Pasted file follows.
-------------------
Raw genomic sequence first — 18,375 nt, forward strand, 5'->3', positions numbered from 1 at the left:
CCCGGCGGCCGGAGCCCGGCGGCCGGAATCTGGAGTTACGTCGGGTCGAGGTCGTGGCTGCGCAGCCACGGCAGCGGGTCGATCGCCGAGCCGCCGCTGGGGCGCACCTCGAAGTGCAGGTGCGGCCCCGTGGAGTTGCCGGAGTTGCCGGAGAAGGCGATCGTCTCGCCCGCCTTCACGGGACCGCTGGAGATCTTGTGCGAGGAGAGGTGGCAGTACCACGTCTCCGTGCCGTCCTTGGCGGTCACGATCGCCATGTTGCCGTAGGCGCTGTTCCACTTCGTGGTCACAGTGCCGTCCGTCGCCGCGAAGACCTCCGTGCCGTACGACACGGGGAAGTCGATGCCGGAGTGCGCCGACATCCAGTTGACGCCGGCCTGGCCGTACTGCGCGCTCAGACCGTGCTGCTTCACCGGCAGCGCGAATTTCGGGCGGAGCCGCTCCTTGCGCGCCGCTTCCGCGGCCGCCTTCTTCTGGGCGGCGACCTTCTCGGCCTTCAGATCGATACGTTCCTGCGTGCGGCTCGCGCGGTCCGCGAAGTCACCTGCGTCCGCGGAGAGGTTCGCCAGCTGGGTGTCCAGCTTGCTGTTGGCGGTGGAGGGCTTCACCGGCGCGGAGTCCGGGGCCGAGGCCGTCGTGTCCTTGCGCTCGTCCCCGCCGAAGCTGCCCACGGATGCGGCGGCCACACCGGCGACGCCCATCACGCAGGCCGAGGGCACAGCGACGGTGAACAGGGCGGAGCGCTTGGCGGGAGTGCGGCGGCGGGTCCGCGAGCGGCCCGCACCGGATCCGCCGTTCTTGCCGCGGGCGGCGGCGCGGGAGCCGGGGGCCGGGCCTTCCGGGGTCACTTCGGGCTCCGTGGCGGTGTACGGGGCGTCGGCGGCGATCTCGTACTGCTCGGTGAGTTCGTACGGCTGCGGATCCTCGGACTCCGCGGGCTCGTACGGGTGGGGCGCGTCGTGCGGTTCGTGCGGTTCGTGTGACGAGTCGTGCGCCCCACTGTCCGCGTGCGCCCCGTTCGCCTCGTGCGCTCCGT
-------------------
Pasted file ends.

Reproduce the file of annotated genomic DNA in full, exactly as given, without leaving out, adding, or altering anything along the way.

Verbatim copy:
Raw genomic sequence first — 18,375 nt, forward strand, 5'->3', positions numbered from 1 at the left:
CCCGGCGGCCGGAGCCCGGCGGCCGGAATCTGGAGTTACGTCGGGTCGAGGTCGTGGCTGCGCAGCCACGGCAGCGGGTCGATCGCCGAGCCGCCGCTGGGGCGCACCTCGAAGTGCAGGTGCGGCCCCGTGGAGTTGCCGGAGTTGCCGGAGAAGGCGATCGTCTCGCCCGCCTTCACGGGACCGCTGGAGATCTTGTGCGAGGAGAGGTGGCAGTACCACGTCTCCGTGCCGTCCTTGGCGGTCACGATCGCCATGTTGCCGTAGGCGCTGTTCCACTTCGTGGTCACAGTGCCGTCCGTCGCCGCGAAGACCTCCGTGCCGTACGACACGGGGAAGTCGATGCCGGAGTGCGCCGACATCCAGTTGACGCCGGCCTGGCCGTACTGCGCGCTCAGACCGTGCTGCTTCACCGGCAGCGCGAATTTCGGGCGGAGCCGCTCCTTGCGCGCCGCTTCCGCGGCCGCCTTCTTCTGGGCGGCGACCTTCTCGGCCTTCAGATCGATACGTTCCTGCGTGCGGCTCGCGCGGTCCGCGAAGTCACCTGCGTCCGCGGAGAGGTTCGCCAGCTGGGTGTCCAGCTTGCTGTTGGCGGTGGAGGGCTTCACCGGCGCGGAGTCCGGGGCCGAGGCCGTCGTGTCCTTGCGCTCGTCCCCGCCGAAGCTGCCCACGGATGCGGCGGCCACACCGGCGACGCCCATCACGCAGGCCGAGGGCACAGCGACGGTGAACAGGGCGGAGCGCTTGGCGGGAGTGCGGCGGCGGGTCCGCGAGCGGCCCGCACCGGATCCGCCGTTCTTGCCGCGGGCGGCGGCGCGGGAGCCGGGGGCCGGGCCTTCCGGGGTCACTTCGGGCTCCGTGGCGGTGTACGGGGCGTCGGCGGCGATCTCGTACTGCTCGGTGAGTTCGTACGGCTGCGGATCCTCGGACTCCGCGGGCTCGTACGGGTGGGGCGCGTCGTGCGGTTCGTGCGGTTCGTGTGACGAGTCGTGCGCCCCACTGTCCGCGTGCGCCCCGTTCGCCTCGTGCGCTCCGT